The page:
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Re: Theos-World KPJ on historical analysis of the inscrutable

Sep 09, 2004 09:49 AM
by stevestubbs

--- In, Bart Lidofsky <bartl@s...> wrote:
> Breasted was a noted atheist, and did have a stake in
> discrediting Judaism.

Well you might read the book before making statements like that. It 
contains no indication of discrediting anything. It is almost 
entirely focused on the development of early moral thought among the 
ancient Egyptians and mentions Moses entirely because he lived there 
and was influenced by them. The el story is in Genesis if you care 
to read it, and the volcano story is in Exodus. If you want to 
believe that thought has not evolved in the last three thousand 
years, then you must deny all the evidence.

> And he subscribed to the belief that, if religion was
> destroyed, religious hatred would disappear. Even Freud,
> himself, wrote, "the essay doesn't seem to me to be too
> well substantiated, nor do I like it entirely."

The point of it was that Manetho was right, and that Moses lived 
during the time of Akhnaton, a few years earlier than Ramses II, who 
was identified by Budge as the reigning king. That the "Habiru" were 
rampaging across the countryside during the reign of the mystic king 
is testified to by the Tell El Amarna letters which were written 
during his reign. Debating whether he lived during the eighteenth 
dynasty or the nineteenth does not in any way "discredit" anyone, or 
not that I can see anyway. The second part of Freud's book, which 
was all psychoanalytic theory, is pure garbage.

Freud did see clearly that our theological ideas are projections of 
unconscious contents, but what he did not see is that this does not 
bear on their validity. The ancient Christian writers did not have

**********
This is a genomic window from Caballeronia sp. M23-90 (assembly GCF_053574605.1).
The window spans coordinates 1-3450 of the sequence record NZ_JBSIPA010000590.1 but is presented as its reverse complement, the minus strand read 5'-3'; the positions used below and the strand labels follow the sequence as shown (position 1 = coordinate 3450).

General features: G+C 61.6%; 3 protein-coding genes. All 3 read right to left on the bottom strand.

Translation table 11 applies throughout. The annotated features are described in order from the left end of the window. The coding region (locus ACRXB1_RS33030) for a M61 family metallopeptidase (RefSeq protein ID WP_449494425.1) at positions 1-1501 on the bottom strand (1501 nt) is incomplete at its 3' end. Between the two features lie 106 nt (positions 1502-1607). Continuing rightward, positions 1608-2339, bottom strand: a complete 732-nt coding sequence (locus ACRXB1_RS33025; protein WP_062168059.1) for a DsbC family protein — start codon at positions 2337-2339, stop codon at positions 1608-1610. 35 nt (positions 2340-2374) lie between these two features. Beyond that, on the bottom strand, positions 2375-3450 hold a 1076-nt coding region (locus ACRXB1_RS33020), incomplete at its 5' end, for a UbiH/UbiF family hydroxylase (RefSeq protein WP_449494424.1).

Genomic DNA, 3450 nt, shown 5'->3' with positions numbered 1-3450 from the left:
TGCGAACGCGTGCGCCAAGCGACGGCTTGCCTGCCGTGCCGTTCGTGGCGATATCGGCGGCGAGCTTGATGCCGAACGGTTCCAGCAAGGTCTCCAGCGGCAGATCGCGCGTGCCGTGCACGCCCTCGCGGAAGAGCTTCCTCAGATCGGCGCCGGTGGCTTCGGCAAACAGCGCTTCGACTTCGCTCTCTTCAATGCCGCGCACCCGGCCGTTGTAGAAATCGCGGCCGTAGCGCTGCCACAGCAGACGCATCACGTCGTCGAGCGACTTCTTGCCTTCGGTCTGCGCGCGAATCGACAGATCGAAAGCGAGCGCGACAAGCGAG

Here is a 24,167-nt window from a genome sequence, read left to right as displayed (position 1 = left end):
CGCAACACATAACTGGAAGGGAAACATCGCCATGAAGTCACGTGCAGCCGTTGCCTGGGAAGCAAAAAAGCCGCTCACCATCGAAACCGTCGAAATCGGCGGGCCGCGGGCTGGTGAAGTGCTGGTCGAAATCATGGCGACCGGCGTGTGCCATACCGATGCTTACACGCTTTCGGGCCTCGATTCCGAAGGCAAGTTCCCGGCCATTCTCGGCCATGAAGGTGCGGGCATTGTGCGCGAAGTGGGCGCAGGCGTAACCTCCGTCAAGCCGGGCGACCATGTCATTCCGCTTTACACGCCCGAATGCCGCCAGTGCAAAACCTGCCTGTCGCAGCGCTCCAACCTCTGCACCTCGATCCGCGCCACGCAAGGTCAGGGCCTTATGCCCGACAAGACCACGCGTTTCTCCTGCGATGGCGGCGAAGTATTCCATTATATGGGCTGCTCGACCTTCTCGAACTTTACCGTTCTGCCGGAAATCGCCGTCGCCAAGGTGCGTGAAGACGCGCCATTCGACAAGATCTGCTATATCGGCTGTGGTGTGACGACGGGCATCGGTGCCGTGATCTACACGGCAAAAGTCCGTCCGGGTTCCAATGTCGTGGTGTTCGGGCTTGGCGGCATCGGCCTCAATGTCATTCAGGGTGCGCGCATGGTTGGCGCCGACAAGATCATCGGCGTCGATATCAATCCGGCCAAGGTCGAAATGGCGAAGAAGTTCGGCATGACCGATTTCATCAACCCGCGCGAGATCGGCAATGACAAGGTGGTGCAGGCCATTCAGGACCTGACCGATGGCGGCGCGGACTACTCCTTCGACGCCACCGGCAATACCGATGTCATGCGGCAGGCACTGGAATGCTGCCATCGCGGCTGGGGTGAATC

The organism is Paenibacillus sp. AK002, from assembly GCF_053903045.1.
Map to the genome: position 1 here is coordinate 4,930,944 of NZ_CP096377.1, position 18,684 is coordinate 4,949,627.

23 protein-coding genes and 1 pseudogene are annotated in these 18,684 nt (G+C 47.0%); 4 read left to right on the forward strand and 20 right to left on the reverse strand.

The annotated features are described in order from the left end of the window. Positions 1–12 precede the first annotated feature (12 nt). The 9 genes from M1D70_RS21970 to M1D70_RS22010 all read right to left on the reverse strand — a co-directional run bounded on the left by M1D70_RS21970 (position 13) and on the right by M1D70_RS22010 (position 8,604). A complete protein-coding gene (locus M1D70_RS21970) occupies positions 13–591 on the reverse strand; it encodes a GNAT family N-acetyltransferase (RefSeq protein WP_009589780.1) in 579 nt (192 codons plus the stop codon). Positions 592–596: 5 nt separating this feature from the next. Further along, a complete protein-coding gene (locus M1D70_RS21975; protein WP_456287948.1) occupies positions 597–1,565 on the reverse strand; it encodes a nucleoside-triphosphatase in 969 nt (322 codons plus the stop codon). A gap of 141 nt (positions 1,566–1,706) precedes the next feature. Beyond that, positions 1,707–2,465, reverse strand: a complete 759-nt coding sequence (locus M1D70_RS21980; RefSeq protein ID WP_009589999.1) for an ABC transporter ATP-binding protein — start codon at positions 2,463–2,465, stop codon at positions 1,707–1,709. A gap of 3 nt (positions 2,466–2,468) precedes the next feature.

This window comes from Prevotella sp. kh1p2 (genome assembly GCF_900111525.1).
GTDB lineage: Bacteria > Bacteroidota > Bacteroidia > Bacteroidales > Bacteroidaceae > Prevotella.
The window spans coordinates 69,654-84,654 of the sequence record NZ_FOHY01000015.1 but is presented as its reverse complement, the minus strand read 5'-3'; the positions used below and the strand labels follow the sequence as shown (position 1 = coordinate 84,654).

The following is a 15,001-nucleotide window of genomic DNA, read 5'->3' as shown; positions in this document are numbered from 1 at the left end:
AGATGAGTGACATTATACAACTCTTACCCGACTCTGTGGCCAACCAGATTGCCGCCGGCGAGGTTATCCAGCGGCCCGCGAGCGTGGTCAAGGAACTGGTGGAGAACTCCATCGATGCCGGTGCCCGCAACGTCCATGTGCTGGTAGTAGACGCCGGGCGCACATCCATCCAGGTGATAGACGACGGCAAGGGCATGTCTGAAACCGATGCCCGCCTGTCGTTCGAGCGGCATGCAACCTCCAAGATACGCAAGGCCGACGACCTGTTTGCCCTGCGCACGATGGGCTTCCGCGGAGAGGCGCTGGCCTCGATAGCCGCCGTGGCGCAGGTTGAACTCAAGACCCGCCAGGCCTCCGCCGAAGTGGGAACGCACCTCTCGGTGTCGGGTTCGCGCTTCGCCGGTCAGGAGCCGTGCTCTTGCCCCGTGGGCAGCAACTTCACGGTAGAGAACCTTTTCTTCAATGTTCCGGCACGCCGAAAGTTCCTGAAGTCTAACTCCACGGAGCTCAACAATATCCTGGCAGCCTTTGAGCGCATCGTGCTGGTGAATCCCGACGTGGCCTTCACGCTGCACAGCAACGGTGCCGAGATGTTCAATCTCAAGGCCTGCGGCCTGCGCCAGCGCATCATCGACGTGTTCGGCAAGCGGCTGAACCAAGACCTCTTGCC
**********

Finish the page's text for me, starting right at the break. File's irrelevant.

the understanding we have today of projection, but they saw 
accurately that the mind can be considered a sense in addition to the 
five external senses identified by Aristotle, and that the mind is 
the sense with which we sense things spiritual. This is a profound 
insight which is only deepened by the insights of modern psychology. 
The ultimate question of whether the things sensed have objective 
reality is and will probably remain unsolvable by science.

18680From: Pedro Oliveira <prmoliveira@y...> 
Date: Thu Sep 9, 2004 5:55am
Subject: Scholars and Sages: to K. Paul Johnson

> Kant's "Critique of Pure Reason" is possibly the very
> foundation of modern rationalism. In it he reasserts,
> with greater sophistication, the role of categories in
> the process of understanding reality. But even Kant,
> one of the most brilliant intellects of his time as
> well as of the history of western philosophical
> thought, conceded, in his well?known statement, that
> "the things in themselves cannot be known". Our
> knowledge, therefore, is a knowledge "about" things,
> not of things in themselves. It is a mediated,
> categorically?induced knowledge. It is not the
> knowledge of what is.

Somehow I am missing your point. The ding an sich cannot be known 
because all we can know is the contents of our own consciousness. 
That is not a concession but a basic assumption of Kant's whole 
argument. If one were to have a mystical experience that would still 
be a content of consciousness and not the ding an sich. The question 
would still remain whether the ding an sich in this case could be 
something external to the perceiver, or merely the result of the way 
the brain is wired, and, if something external, what?

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